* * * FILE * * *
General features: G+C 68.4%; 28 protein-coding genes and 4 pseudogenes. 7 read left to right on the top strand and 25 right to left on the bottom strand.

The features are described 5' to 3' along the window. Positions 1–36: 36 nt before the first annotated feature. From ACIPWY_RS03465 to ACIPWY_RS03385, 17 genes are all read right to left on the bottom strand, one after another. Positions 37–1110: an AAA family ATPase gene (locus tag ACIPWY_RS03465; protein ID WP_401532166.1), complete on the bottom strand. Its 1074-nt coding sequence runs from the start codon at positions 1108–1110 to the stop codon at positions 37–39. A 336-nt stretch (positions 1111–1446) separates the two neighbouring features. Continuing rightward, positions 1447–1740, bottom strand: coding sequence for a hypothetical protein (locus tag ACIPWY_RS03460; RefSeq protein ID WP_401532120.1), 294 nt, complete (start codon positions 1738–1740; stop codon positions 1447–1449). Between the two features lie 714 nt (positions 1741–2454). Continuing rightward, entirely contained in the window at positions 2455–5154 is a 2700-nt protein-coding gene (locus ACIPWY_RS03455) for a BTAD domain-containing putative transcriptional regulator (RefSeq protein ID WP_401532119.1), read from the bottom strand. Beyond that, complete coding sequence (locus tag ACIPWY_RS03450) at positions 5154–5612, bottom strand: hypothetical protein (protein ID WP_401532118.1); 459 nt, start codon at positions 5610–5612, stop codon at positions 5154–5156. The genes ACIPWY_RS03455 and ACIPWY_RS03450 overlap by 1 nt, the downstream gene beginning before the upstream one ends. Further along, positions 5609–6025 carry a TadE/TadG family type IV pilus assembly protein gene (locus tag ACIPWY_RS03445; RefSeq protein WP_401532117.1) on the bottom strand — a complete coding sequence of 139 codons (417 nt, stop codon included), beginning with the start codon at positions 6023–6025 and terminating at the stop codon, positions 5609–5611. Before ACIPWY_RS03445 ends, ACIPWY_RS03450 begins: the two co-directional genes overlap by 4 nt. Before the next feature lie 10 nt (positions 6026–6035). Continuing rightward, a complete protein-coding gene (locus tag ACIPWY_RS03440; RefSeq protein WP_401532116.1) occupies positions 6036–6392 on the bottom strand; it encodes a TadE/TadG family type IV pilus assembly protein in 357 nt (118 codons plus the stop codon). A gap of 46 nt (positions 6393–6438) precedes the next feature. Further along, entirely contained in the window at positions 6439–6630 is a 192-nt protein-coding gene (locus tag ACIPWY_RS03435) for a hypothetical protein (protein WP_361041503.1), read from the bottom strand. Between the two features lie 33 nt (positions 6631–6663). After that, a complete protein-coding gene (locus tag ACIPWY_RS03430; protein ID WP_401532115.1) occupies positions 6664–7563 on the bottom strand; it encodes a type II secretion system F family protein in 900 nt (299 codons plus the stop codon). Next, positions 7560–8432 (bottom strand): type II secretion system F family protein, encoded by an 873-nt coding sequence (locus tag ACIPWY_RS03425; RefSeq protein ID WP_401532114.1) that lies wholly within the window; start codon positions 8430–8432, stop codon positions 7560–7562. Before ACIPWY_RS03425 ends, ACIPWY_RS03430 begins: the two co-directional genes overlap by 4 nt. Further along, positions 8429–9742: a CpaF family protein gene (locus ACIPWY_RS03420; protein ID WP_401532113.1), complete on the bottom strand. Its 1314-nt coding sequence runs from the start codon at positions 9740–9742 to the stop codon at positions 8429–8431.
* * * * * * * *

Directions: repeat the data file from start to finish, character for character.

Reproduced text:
General features: G+C 68.4%; 28 protein-coding genes and 4 pseudogenes. 7 read left to right on the top strand and 25 right to left on the bottom strand.

The features are described 5' to 3' along the window. Positions 1–36: 36 nt before the first annotated feature. From ACIPWY_RS03465 to ACIPWY_RS03385, 17 genes are all read right to left on the bottom strand, one after another. Positions 37–1110: an AAA family ATPase gene (locus tag ACIPWY_RS03465; protein ID WP_401532166.1), complete on the bottom strand. Its 1074-nt coding sequence runs from the start codon at positions 1108–1110 to the stop codon at positions 37–39. A 336-nt stretch (positions 1111–1446) separates the two neighbouring features. Continuing rightward, positions 1447–1740, bottom strand: coding sequence for a hypothetical protein (locus tag ACIPWY_RS03460; RefSeq protein ID WP_401532120.1), 294 nt, complete (start codon positions 1738–1740; stop codon positions 1447–1449). Between the two features lie 714 nt (positions 1741–2454). Continuing rightward, entirely contained in the window at positions 2455–5154 is a 2700-nt protein-coding gene (locus ACIPWY_RS03455) for a BTAD domain-containing putative transcriptional regulator (RefSeq protein ID WP_401532119.1), read from the bottom strand. Beyond that, complete coding sequence (locus tag ACIPWY_RS03450) at positions 5154–5612, bottom strand: hypothetical protein (protein ID WP_401532118.1); 459 nt, start codon at positions 5610–5612, stop codon at positions 5154–5156. The genes ACIPWY_RS03455 and ACIPWY_RS03450 overlap by 1 nt, the downstream gene beginning before the upstream one ends. Further along, positions 5609–6025 carry a TadE/TadG family type IV pilus assembly protein gene (locus tag ACIPWY_RS03445; RefSeq protein WP_401532117.1) on the bottom strand — a complete coding sequence of 139 codons (417 nt, stop codon included), beginning with the start codon at positions 6023–6025 and terminating at the stop codon, positions 5609–5611. Before ACIPWY_RS03445 ends, ACIPWY_RS03450 begins: the two co-directional genes overlap by 4 nt. Before the next feature lie 10 nt (positions 6026–6035). Continuing rightward, a complete protein-coding gene (locus tag ACIPWY_RS03440; RefSeq protein WP_401532116.1) occupies positions 6036–6392 on the bottom strand; it encodes a TadE/TadG family type IV pilus assembly protein in 357 nt (118 codons plus the stop codon). A gap of 46 nt (positions 6393–6438) precedes the next feature. Further along, entirely contained in the window at positions 6439–6630 is a 192-nt protein-coding gene (locus tag ACIPWY_RS03435) for a hypothetical protein (protein WP_361041503.1), read from the bottom strand. Between the two features lie 33 nt (positions 6631–6663). After that, a complete protein-coding gene (locus tag ACIPWY_RS03430; protein ID WP_401532115.1) occupies positions 6664–7563 on the bottom strand; it encodes a type II secretion system F family protein in 900 nt (299 codons plus the stop codon). Next, positions 7560–8432 (bottom strand): type II secretion system F family protein, encoded by an 873-nt coding sequence (locus tag ACIPWY_RS03425; RefSeq protein ID WP_401532114.1) that lies wholly within the window; start codon positions 8430–8432, stop codon positions 7560–7562. Before ACIPWY_RS03425 ends, ACIPWY_RS03430 begins: the two co-directional genes overlap by 4 nt. Further along, positions 8429–9742: a CpaF family protein gene (locus ACIPWY_RS03420; protein ID WP_401532113.1), complete on the bottom strand. Its 1314-nt coding sequence runs from the start codon at positions 9740–9742 to the stop codon at positions 8429–8431.